Steven Paul Jobs aka Mr. Apple

Issue # 4

👋 Hello friends, continuing with last week’s theme, analyzing important people, and the companies they helped create, I thought Steve Jobs and the story of Apple would fit in perfectly.

Photo by AB on Unsplash

Steve Jobs, as many of you know was a key figure, if not the most important figure in Apple let alone any company in this period of time. Steve changed the way we function with technology specifically our handheld devices. From old flip phones to the newly created computer in our hands. This technological leap helped shape the way we live our lives today.

This is the story of Jobs's life and his role in Apple.

Steve Jobs was born on February 24th, 1955 but eventually was put up for adoption. Paul and Clara Jobs eventually were the parents who adopted Steve. By the age of 10, Steve was deeply entrenched with technology and befriended many engineers around the local neighborhood.

While attending Monta Loma Elementary School in Mountain Steve was bullied quite severely and considered dropping out of school. Fast-forwarding to when steve was 13, he was given a summer job by Bill Hewlett. At this point, Steve entered Homestead high school where he would enroll in a course called Electronics 1 with Bill Fernandez a fellow electronics hobbyist. However, Jobs and the instructor John McCollum began to clash and Jobs eventually would lose interest in the class. Steve Job was introduced to his future co-founder Steve Wozniak by a mutual friend.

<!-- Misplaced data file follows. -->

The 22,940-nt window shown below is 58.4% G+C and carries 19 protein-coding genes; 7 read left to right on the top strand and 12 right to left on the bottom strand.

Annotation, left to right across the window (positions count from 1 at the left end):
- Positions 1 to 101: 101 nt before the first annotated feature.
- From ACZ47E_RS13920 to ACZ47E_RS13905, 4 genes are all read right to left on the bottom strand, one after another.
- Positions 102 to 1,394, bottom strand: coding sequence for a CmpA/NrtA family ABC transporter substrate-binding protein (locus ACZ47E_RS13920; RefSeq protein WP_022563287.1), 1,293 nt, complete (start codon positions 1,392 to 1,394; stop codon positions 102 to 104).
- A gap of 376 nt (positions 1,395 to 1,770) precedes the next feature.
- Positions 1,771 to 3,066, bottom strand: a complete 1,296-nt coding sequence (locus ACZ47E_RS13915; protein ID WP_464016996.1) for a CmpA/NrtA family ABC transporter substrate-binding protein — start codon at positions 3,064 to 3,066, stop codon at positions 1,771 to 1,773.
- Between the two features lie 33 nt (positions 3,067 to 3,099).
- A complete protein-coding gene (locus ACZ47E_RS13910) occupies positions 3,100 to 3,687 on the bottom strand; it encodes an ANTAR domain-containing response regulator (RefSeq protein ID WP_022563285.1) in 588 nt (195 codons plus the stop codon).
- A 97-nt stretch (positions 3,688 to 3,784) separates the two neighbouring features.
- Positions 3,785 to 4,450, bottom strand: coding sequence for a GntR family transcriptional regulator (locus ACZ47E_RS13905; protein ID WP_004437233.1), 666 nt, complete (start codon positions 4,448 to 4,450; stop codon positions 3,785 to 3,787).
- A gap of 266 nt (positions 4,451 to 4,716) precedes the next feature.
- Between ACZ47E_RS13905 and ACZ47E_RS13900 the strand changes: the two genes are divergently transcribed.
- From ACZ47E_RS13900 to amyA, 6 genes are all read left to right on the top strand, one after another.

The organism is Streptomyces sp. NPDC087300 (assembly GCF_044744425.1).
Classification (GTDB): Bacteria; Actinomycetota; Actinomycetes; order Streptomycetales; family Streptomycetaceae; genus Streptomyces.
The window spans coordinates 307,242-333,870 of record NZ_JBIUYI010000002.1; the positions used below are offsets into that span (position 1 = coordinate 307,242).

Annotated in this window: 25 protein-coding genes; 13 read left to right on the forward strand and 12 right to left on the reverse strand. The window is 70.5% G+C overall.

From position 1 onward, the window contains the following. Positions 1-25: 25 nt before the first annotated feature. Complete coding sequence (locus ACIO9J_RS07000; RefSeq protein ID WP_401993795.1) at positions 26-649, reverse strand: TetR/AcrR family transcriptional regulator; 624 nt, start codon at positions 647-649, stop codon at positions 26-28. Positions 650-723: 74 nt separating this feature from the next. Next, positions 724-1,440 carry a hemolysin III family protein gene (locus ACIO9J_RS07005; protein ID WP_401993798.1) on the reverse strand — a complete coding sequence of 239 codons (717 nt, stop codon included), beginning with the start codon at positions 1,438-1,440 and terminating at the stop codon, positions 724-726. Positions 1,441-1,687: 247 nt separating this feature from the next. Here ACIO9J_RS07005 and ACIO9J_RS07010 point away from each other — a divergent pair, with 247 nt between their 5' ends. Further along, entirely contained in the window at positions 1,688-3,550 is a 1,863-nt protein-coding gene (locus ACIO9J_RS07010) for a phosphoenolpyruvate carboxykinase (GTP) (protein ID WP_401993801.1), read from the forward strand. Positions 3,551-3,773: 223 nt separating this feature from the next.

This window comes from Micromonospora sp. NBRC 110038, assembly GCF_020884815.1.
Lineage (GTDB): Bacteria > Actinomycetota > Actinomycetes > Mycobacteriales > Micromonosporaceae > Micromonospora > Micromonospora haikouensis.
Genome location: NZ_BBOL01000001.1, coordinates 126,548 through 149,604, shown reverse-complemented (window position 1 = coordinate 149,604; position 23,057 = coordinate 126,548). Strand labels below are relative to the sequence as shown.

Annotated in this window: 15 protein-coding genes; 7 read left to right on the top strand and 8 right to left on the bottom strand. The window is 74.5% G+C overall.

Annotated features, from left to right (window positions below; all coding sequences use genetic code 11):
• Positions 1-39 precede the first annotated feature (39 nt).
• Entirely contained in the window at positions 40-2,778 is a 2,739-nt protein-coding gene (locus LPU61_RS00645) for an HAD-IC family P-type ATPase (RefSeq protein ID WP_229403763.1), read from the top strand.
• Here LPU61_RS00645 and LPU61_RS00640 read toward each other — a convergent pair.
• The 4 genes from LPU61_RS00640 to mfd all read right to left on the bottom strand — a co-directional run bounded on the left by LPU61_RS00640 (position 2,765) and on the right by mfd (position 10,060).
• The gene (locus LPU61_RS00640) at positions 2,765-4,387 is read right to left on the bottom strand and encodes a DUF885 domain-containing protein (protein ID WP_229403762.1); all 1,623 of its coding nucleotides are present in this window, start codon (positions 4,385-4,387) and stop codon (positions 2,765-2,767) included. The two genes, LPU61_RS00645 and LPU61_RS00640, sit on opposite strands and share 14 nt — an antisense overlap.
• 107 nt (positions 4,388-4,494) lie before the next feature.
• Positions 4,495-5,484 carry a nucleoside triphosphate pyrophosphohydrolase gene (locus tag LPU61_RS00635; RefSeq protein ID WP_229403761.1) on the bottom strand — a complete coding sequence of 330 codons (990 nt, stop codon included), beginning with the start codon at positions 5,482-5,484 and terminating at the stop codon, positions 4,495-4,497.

Jobs and Wozniak got along quite well because of their shared interest in technology. Both Steves attended the Homebrew Computer Club where Wozniak created the first computer with a typewriter type keyboard and the ability to connect to regular television. That very computer was called The Apple 1!

Jobs recognized the innovation and genius behind Wozniak’s invention and decided to sell his car the VW MicroBus to help fund the Apple 1’s production. Wozniak sold his HP calculator, although I can’t tell you what that was worth, and together with Ronald Wayne, they founded Apple Computor Inc in April 1976. Steve wanted Ronald to take 10% of the company stock in case Jobs and Wozniak gets into some type of dispute. Ronald eventually decided to walk away from the company for $500. Today that $500 would be worth $72 Billion 😳 Apple’s first logo was designed by Ronald Wayne. Afterward, the multi-colored Apple was designed and used for the next 22 years.

Moving forward the Apple 2 was released. It was more of a commercial product with its own case. The Apple 2 was one of the three credited 1977 Trilogy Computers responsible for creating the “home” computer. In May 1980, the Apple 3 was released and targeted the business environment. Unfortunately, the lack of cooling fans resulted in 100’s recalls, a decision made by Steve Jobs.

On December 12, 1980, Apple’s IPO went public! Instantly 300 people now become millionaires more than any other IPO launched in the past. Apple 1, 2, & 3 computers were all text-based like others in the market. But Steve had a vision of something different, something better. So in 1983 the Macintosh was born and released the following year.

However, not all things were running smoothly for Jobs. In 1985, after a lengthy power struggle, with the board and John Scully, Steve was terminated from the very company he helped create.